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V/A - Rio Bailie Funk: Favela Booty Beats

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Artist: V/A

Album: Rio Bailie Funk: Favela Booty Beats

Label: Essay

Review date: Apr. 28, 2005

It’s been a while since anyone’s invented a new dance beat. By all accounts, booty bass may have been the last genre to pioneer one, sleek like a Firebird with T-tops with a large, forceful, ass-shaking purpose. Some might argue that bass music is nothing but “Planet Rock” with sustained kick drums, but there’s something more at stake – something that powered a microcosm of dance music and car culture from the mid-’80s for a good 10 years to follow.

Bass is somewhat of a universal language. Renegade Soundwave told us that “Women Respond to Bass,” and few can argue with that claim. When’s the last time you were in the club with some serious bass pumpin’ and saw people just standing around? Never. It didn’t happen. Guys and girls were dancin’, dressed to sweat. They even banged their heads in some semblance of rhythm at the Sunn 0))) concert, even though there was no rhythm to be found.

And the electronic bass line, low-passed to maximum effect and augmented with crisp needling snares, tootsie-roll whistles and the like, has proved to be as durable a rhythm as any. Unlike jungle and drum & bass, which can be tracked to a JB “Funky Drummer” break sped up and tapdanced all over, or your grime/eski movement and the smoother 2-step and garage that preceded it owing a massive debt to the organic syncopation of dancehall riddims, bass music’s roots lie in a very distinct, genre-busting moment in time: Bambaataa, breaking the codes that unified “Apache” and disco dancin’ parties with the robotic moves of breakin’ and the technologies that supplanted acoustic instruments in the ’70s. The synthetic, plastic nature of the 303 and the 808 gave the tracks a futuristic, android dance-bot feel, a durable escape from the oppression and recession of the early-’80s climates that it was initially created in.

That said, the music collected on Rio Baile Funk: Favela Booty Beats will not seem like much of a revelation at the outset. The mix presented on the disc won’t open up too many hipster eyes to something they’ve overlooked before (much like how the Disco Not Disco comps helped get that five-letter word out of the sociocultural jail it had suffered in for two decades). Baile funk, born and bred in Brazil, is just as rude and unvarnished as the Miami booty beats that fuel it, but distinctively Brazilian in the sounds it samples. If you think that sounds trite, take a listen to it: prove the statement wrong. There’s a “Who Let the Dogs Out” track on here. There’s also a track called “Propozuda Rock ‘n’ Roll” that sounds as if the group behind it (De Falla) ganked the guitar riff from the opening of “Beverly Hills 90210” and built their track around it. Not a lot of science. But given Brazil’s voracity for pop culture, on par with Britain and Japan, but dialed down on the economic scale by a significant degree, the rampant sampling, low-tech loops, duct-taped segues, and cheap melody sources – which range from fanfare horns to squeezeboxes to children’s toys to Tone Loc’s crossover hit “Wild Thing” – mean that just about everything musical and with a rapid pulse is up for grabs, and that unpredictability makes the music exciting.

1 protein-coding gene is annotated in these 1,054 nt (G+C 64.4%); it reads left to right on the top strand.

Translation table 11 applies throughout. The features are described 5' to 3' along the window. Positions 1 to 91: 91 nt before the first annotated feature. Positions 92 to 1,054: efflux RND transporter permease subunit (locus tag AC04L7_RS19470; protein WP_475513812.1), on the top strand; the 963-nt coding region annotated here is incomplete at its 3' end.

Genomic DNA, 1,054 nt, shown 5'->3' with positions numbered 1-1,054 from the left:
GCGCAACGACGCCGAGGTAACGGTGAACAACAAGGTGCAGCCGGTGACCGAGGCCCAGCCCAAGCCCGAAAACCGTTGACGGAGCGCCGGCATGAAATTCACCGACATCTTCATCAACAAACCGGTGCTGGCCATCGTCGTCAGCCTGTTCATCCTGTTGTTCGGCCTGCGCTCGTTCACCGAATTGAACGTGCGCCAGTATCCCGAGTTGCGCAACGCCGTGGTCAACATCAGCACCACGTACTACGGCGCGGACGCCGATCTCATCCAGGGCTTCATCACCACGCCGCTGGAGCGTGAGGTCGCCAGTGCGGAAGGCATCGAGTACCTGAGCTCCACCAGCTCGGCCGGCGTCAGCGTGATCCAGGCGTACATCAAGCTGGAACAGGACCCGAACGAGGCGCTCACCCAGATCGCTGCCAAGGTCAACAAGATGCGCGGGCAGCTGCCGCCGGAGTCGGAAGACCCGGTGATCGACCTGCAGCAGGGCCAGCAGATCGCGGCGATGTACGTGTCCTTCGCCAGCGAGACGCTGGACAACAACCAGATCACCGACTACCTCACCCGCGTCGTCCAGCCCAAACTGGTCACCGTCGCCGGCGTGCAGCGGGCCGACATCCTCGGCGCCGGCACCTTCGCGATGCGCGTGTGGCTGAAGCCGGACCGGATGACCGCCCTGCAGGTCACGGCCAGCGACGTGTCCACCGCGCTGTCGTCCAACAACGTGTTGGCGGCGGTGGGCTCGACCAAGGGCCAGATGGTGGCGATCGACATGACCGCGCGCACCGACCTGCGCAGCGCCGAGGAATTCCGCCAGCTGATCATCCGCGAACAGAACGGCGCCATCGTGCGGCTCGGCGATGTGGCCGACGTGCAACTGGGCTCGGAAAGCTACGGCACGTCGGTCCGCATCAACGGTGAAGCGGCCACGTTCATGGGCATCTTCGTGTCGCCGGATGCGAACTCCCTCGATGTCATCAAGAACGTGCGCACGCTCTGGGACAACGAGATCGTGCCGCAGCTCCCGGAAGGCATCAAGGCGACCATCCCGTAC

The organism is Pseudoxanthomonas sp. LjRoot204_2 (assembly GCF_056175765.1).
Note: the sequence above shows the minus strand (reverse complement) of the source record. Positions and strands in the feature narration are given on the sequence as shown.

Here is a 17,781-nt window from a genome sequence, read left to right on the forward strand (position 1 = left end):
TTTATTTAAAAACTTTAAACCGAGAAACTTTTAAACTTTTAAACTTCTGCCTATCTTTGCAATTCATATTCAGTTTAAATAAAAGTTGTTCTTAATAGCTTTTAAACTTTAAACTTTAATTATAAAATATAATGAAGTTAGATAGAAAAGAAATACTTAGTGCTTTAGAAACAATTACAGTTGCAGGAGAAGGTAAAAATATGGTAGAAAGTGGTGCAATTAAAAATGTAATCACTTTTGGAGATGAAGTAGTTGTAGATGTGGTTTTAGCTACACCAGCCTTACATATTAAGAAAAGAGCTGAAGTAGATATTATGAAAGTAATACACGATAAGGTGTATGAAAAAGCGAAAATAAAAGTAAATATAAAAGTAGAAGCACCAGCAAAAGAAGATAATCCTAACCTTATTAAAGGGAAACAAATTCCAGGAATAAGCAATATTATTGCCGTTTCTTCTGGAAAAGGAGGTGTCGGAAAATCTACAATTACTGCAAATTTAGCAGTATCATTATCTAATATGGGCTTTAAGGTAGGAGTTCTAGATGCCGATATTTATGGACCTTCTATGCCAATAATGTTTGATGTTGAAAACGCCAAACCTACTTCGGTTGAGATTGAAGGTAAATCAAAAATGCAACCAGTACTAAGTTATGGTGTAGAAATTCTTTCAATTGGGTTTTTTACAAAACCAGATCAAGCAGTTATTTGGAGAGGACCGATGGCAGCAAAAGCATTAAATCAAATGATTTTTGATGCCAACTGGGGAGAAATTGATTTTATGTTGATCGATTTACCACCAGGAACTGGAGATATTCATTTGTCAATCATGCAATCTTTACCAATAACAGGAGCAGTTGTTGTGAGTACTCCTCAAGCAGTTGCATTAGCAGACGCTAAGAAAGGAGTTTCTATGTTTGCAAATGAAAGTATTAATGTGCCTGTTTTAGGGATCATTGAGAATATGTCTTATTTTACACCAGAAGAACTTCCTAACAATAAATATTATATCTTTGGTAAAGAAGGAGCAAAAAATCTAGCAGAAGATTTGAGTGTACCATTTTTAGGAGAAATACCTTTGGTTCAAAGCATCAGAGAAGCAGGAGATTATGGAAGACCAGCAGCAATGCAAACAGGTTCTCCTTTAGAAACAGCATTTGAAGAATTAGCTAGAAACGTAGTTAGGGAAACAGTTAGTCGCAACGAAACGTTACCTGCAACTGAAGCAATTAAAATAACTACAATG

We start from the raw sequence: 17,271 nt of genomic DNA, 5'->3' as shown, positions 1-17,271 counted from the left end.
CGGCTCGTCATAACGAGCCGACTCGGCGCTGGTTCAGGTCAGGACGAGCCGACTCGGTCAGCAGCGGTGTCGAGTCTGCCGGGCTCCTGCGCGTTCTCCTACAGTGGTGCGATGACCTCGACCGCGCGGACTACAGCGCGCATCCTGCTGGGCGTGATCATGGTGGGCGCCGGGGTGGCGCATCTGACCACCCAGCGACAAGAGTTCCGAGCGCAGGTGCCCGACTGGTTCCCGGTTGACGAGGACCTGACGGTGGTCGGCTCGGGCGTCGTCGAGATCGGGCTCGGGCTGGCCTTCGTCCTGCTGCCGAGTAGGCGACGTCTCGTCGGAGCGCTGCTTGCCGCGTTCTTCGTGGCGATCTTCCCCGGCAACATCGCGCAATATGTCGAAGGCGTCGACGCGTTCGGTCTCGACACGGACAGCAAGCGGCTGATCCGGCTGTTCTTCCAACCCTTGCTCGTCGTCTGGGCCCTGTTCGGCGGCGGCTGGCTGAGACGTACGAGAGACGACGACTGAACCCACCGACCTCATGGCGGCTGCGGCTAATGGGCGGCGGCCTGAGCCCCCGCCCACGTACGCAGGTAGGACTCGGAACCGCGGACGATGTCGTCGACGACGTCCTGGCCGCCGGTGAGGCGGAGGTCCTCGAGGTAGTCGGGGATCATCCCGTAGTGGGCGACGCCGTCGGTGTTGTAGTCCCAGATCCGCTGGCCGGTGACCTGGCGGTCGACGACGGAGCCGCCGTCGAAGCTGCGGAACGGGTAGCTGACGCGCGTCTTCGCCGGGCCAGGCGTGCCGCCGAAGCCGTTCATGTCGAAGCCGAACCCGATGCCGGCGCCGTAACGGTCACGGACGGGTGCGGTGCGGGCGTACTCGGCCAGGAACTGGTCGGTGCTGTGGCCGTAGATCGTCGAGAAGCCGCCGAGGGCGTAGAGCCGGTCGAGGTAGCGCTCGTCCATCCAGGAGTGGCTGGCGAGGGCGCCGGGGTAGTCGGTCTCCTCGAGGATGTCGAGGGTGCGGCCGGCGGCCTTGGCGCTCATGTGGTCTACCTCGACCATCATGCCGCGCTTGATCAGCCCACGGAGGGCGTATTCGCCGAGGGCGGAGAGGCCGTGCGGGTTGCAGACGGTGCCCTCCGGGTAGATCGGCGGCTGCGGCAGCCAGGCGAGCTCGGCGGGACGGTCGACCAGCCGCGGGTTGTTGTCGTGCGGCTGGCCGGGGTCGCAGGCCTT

The mix here is pretty pedestrian and it might have been more worth it to hear the tracks on their own (note: there’s a 12” sampler EP of four of the album’s cuts that does just this). Also, headphones, and most home systems for that matter, aren’t really going to do this bass music, or any others, justice; this stuff begs to be blazed in a club. All the same, Rio Baile Funk works as a booty bass record as well as a cultural artifact, the first surfacings of the music of Brazil’s notorious favelas above the equator. Those looking to have their horizons broadened will be searching high and low in this disc, and may come up empty. Then again, it’s less about learning, and more about shakin’ what you got. So shake it and shut up.

By Doug Mosurock

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